Divorced working woman Alex and well-to-do Jewish family doctor Daniel Hirsh share not only the same answering service but also the favours of young Bob Elkin who bed-hops between them as ... See full summary »
In Victorian England, the independent and headstrong Bathsheba Everdene attracts three very different suitors: Gabriel Oak, a sheep farmer; Frank Troy, a reckless Sergeant; and William Boldwood, a prosperous and mature bachelor.
An art director in the 1930s falls in love and attempts to make a young woman an actress despite Hollywood who wants nothing to do with her because of her problems with an estranged man and her alcoholic father.
Renowned Russian piano teacher Irina Sousatzka gets a new student - Bengali piano prodigy Manek. They are both immigrants in the UK and bond quickly. When Manek's single mother's business fails, he must make a career decision.
Based on Thomas Hardy's nineteenth century novel, Bathsheba Everdene is a willful, passionate girl who is never satisfied with anything less than a man's complete and helpless adoration, and she captures the lives and loves of three very different men: Gabriel Oak, a sheep farmer, who is captivated by her beauty and proposes marriage; William Boldwood, a prosperous man in his early forties, and a confirmed bachelor; and Sergeant Frank Troy, a handsome, reckless swordsman given to sudden fits of violence.Written by
As of 2018, the Friar Waddon House in Weymouth, used for the exteriors of Boldwood's house is a bed and breakfast establishment. Bloxworth House in Dorset, used for Bathsheba's house, was built in 1608, and has remained in private hands ever since. At the time of the movie, it had fallen into a state of disrepair, but has since been restored, and as of 2018, is valued at four million pounds sterling. See more »
During the "pie in the face" circus scene, the cream is piled on contemporary 1960s white paper plates with fluted edges. Disposable paper plates were invented in the early 1900s. The movie time frame (which differs slightly from the book) ends around 1868. See more »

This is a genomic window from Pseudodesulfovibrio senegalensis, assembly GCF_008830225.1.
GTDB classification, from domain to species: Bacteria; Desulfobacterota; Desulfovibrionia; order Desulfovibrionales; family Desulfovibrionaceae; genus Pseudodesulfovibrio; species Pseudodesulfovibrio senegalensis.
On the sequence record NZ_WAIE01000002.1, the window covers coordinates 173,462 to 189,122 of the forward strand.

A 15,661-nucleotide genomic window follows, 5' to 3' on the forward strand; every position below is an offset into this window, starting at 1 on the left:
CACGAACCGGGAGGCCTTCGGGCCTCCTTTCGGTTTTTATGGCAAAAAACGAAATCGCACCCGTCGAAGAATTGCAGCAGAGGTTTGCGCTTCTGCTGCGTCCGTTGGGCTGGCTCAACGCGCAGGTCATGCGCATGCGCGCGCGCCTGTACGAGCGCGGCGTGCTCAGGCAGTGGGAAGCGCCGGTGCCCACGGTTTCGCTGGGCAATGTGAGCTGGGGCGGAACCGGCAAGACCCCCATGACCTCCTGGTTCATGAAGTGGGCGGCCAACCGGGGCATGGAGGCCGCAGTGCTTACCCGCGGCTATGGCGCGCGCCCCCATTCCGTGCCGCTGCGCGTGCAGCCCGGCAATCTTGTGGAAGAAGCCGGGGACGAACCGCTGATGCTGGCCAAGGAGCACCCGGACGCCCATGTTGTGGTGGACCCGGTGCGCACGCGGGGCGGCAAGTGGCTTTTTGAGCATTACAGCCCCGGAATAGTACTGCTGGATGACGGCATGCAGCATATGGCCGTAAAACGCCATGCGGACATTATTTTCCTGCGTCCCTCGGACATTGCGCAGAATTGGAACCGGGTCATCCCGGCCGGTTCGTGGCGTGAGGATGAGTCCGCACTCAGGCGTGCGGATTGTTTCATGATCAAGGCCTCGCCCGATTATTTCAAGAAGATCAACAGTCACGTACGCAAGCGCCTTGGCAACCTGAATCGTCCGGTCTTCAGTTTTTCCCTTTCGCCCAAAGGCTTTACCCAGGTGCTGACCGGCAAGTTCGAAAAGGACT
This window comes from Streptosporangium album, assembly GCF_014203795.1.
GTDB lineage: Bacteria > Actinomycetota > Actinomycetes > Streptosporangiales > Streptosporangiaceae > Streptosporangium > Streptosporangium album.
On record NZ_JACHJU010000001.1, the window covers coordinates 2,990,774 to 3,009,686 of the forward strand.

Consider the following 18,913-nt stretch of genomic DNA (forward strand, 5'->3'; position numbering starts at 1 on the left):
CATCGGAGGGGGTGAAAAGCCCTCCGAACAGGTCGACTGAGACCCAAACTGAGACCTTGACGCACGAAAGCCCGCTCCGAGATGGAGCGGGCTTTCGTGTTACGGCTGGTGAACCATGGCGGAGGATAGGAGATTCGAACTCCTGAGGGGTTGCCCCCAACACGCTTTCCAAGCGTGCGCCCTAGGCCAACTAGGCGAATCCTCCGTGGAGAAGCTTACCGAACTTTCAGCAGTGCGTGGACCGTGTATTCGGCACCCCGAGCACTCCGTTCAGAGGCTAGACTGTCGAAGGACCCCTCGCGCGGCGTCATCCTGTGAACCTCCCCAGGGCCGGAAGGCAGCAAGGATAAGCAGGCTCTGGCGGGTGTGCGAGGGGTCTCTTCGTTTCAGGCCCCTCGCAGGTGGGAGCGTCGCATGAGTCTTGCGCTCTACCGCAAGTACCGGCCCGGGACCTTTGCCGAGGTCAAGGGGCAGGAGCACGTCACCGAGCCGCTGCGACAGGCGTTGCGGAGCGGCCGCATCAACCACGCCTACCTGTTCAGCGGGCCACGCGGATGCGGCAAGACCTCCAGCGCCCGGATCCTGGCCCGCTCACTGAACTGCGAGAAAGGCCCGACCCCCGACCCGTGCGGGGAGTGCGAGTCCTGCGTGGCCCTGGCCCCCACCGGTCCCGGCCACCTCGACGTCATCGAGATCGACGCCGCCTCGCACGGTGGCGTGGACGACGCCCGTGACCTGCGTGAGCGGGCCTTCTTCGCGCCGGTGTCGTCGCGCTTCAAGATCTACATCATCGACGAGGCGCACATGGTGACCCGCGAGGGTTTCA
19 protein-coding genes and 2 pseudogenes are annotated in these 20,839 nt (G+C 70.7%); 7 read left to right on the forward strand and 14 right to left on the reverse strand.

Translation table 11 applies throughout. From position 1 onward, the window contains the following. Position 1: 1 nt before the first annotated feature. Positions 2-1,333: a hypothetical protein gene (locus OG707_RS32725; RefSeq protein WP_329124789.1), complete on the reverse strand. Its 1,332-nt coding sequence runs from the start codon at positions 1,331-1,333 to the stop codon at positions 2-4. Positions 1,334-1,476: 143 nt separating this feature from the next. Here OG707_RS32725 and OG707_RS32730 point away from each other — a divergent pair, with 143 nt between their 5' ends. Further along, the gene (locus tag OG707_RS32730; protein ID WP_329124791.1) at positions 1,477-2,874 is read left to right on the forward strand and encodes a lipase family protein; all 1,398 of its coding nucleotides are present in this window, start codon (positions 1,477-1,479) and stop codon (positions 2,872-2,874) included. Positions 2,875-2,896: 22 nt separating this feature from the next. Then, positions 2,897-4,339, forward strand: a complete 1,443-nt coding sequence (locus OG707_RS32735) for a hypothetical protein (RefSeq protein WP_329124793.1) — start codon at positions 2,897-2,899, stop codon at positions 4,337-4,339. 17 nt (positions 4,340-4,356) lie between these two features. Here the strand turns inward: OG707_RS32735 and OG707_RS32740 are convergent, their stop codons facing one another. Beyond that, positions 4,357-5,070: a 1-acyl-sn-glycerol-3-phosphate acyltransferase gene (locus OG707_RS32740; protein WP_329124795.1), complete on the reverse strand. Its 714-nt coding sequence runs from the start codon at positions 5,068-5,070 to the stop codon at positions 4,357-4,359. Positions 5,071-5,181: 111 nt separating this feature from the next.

Although the cinema version was uncut all UK video releases were cut by 12 secs by the BBFC to remove a cockfighting scene. The cuts were expanded to 24 secs for the later wide-screen DVD releases. See more »
An excellent story about relationship choices we make in life.
I first saw this movie in 1968 when I was 14 as an assignment for school. The other day I saw it again late one Saturday night on my local PBS station. I remembered how entranced I was in the mood and the music, and that was still the same now. The movie was nominated for a Golden Globe as best picture(drama) and it won for best score.
But after living for 30 years I really see it as a great story about the relationship choices we make in life. It really made me reflect on my own choices in life.
The main character is played by Julie Christy age 26, who is the owner of a sheep farm in England. She is very beautiful and more than one man is in love with her. I won't say which man she marries but even after the movie was over I felt perplexed as to any one right outcome. That we all make choices at different times in our lives and sometimes the reasons are the same and sometimes they are different. Sometimes we make emotional choices and sometimes intellectual ones. But they are all choices we have to live with.
10 of 14 people found this review helpful.
Was this review helpful to you?
| Report this